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Should You Use a Bank or Credit Union for Your Money?

Should You Use a Bank or Credit Union for Your Money?When it comes to banking solutions there are many different ways to manage your money. Just as it can be difficult to decide how to manage your money, the task of finding the right financial institution for your money can be just as daunting. Between banks and credit unions, both of which offer different pros and cons, the decision can be challenging.

While many people think banks and credit unions are one and the same, the truth is that they are not. First off, a credit union is nonprofit financial cooperative, owned by members who store their money there. They usually offer the same services as a bank, but there can be other pros and cons. On the other hand, a bank is operated as a for-profit business.

To help you decide if you should use a bank or credit union for your money, here are the pros and con for each type of institution.

Credit Union Pros:

Member Owned

As mentioned, a credit union is owned by it’s members. This means that all members are owners and have voting power, unlike a bank which is owned by shareholders who invest in the bank.

Nonprofit Status

As a nonprofit, they can offer higher interest rates on accounts and provide lower interest rates on loans. This is good for you as a member because it will help you both save money on interest and earn more money on interest.

Lower Fees

Credit unions generally charge less fees on services and products. They usually have free checking and no fees on debit cards. Over time this can save you money. Bounced check fees are usually less than what a bank would charge you too.

Member and Customer Service Focused

As members are co-owners of the credit union, they strive to make sure you are well taken care of. Credit unions tend to have friendlier customer service and strive to make you feel at home.

Credit Union Cons:

Fewer Services and Account Options

As credit unions are typically smaller than banks, they do not offer as many services or options as some banks. Therefore you might not be able to get the accounts or services you need from a credit union.

Fewer Locations and ATMs

Being smaller and often having tighter regulations on who can join a credit union, there are fewer options on where you can “bank” and withdraw money. You may only have one location in your town or surrounding area, and they might just have the one ATM at the physical location. However, credit unions have recognized this disadvantage and many have started partnering with other credit unions to make ATMs more accessible.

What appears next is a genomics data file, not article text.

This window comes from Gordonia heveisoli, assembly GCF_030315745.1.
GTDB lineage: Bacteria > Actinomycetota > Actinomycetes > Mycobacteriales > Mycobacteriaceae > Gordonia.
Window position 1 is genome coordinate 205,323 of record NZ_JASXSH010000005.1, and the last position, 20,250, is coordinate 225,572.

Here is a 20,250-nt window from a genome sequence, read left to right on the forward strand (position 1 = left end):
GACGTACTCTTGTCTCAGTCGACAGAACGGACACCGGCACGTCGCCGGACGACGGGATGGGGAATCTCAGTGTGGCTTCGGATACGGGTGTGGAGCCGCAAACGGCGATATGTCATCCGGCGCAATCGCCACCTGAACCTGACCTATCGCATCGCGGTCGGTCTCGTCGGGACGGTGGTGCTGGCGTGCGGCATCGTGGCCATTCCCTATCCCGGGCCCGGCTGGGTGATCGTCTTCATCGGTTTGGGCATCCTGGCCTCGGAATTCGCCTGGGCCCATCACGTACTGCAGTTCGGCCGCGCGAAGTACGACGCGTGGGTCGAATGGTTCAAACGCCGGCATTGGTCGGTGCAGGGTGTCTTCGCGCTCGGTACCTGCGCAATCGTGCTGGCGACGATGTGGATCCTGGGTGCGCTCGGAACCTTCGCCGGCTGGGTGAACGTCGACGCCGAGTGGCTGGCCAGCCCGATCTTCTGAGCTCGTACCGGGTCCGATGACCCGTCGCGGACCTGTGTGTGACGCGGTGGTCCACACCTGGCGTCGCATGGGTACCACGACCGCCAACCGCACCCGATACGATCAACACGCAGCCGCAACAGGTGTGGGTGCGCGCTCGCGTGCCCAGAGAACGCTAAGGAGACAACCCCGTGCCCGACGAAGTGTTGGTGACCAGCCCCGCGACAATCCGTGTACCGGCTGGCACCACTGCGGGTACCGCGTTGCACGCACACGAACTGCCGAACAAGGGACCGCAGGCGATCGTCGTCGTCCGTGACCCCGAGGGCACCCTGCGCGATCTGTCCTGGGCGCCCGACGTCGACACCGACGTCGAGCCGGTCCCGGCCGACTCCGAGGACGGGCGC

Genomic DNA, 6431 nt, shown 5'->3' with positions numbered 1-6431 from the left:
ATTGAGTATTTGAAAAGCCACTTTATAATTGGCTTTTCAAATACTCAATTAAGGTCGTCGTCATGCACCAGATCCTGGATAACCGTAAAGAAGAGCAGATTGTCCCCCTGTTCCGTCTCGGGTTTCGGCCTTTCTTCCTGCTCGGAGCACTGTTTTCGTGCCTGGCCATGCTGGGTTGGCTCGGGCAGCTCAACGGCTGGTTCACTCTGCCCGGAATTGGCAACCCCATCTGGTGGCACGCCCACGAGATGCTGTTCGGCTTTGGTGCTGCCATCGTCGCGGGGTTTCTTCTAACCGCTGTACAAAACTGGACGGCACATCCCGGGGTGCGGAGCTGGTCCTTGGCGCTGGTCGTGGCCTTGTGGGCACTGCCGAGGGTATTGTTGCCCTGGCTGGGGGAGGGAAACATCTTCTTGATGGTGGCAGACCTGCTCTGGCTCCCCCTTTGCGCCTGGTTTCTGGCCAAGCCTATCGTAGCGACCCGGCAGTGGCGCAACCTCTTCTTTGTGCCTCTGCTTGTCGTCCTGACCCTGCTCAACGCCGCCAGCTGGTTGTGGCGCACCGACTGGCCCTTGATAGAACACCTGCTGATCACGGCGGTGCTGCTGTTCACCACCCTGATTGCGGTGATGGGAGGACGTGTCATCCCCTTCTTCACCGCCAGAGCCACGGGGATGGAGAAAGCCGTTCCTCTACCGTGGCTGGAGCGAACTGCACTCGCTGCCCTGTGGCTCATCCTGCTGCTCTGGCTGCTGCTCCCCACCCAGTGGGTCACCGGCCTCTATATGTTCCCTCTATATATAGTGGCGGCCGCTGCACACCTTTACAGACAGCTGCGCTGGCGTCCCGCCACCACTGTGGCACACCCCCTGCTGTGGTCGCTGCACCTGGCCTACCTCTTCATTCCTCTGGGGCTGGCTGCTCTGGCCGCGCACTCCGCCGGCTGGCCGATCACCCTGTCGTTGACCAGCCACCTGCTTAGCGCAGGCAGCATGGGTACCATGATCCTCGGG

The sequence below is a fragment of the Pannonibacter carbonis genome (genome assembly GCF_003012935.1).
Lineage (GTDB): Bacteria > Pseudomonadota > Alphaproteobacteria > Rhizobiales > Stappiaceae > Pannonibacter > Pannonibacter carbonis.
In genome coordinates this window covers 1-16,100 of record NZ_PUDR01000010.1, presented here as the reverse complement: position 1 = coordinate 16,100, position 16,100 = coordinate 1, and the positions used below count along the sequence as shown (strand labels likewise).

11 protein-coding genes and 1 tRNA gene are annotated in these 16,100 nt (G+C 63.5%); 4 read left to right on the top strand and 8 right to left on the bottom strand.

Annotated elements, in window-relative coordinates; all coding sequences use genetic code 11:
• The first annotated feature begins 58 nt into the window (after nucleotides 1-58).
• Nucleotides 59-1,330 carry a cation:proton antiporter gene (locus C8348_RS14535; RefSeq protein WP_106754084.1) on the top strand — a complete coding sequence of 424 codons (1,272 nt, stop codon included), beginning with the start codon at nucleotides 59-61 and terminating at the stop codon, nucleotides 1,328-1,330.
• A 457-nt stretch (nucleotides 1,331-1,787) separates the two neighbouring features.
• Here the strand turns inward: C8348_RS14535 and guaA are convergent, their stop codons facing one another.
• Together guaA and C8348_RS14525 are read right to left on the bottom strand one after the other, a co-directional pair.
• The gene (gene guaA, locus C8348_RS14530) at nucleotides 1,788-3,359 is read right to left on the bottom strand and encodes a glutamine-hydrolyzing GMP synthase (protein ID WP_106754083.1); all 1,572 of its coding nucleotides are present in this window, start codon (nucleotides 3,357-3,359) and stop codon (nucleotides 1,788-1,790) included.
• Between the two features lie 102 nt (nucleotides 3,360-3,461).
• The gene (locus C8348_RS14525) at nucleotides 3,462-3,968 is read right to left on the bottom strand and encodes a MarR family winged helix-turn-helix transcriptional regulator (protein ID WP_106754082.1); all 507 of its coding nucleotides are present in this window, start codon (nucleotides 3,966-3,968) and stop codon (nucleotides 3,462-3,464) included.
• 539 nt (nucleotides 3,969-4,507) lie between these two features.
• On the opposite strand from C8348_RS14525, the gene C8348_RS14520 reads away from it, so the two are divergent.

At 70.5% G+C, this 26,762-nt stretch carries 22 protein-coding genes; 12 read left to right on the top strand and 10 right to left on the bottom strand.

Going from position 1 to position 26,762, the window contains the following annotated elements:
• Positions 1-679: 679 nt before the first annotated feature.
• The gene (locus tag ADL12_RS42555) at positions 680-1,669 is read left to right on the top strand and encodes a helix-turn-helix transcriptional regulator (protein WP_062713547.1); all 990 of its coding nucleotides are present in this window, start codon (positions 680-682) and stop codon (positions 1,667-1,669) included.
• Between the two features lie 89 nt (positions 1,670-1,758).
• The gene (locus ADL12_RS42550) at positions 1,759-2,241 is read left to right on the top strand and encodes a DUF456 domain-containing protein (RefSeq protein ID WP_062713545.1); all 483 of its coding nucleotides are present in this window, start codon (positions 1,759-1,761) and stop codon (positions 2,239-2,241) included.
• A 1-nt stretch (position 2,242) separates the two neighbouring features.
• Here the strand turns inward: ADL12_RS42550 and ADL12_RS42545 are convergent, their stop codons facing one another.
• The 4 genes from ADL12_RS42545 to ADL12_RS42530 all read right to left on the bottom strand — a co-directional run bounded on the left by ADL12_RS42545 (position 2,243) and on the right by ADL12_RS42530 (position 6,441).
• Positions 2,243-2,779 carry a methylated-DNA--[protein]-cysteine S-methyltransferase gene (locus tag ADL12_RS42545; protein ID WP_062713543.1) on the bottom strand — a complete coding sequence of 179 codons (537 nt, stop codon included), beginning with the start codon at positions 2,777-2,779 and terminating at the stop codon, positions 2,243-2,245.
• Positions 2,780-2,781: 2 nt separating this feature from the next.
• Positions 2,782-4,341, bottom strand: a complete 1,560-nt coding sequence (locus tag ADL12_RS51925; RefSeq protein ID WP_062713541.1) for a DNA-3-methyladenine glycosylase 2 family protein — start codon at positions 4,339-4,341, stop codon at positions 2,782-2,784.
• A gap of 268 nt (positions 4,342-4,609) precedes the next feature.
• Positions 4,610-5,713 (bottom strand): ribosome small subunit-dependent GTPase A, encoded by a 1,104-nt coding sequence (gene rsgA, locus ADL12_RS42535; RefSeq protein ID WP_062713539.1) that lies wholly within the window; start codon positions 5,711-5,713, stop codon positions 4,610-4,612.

Bank Pros:

Many Options

You can get several different types of savings and checking accounts, not to mention money market mutual funds, and other account types as well. Banks also offer a wide variety of credit cards, loans and financing options as well.

More Availability

Depending if they are a large national bank, or small local bank, banks may be more accessible than a credit union. They tend to have more than one ATM and physical location, making it easier for you to deposit or withdraw your money.

Bank Cons:

Fees and Regulations

Banks are for-profit. So, there are usually fees on checking accounts, savings accounts, debit cards and online banking services. These fees can add up over time and cost you a lot of money. There are also strict guidelines or regulations on their accounts. For example a “free” checking account might be free only if you make a certain number of deposits each month, maintain a certain dollar balance, and make a certain number of purchases with your debit card each month. These regulations can be difficult to keep track of.

May Be Harder to Get Loans

Banks have tighter stipulations on who can be eligible for a loan and what type of loan you can get. This can be challenging if you don’t necessarily fit the picture of a perfect borrower.

Not as Personable

Bigger banks tend to have more people coming through their doors, and so the staff may not know customers as well on a personal level. However, that’s not to say a smaller, locally owned bank wouldn’t know their customers and be welcoming.

When it comes to deciding if you should use a bank or credit union for your money, it all comes down to what your financial goals and needs are. Visit both types of institutions to see which would be better for your money.

 

Do you use a bank or credit union? Why?

 

Photo courtesy of: mrganso

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Kayla is a mid-20s single girl living in the Midwest, USA. She is focused on paying off her consumer and student loans, while simplifying her life and closet. You can join her on her journey at ShoeaholicNoMore or follow her on Twitter.

One comment

  1. We actually found ATM access was much easier after switching to a credit union. W/ big bank, we had maybe 3 ATMs in a 5 mi. radius and even iffier when traveling. When switching to a credit union, we suddenly had 30+ ATMs nearby because all the ATMs at the 7-11s, drugstores, Target, and even some of the bank ones were affiliated with the networks many credit unions use. Win-win. Interest rates on accounts are often better, too.

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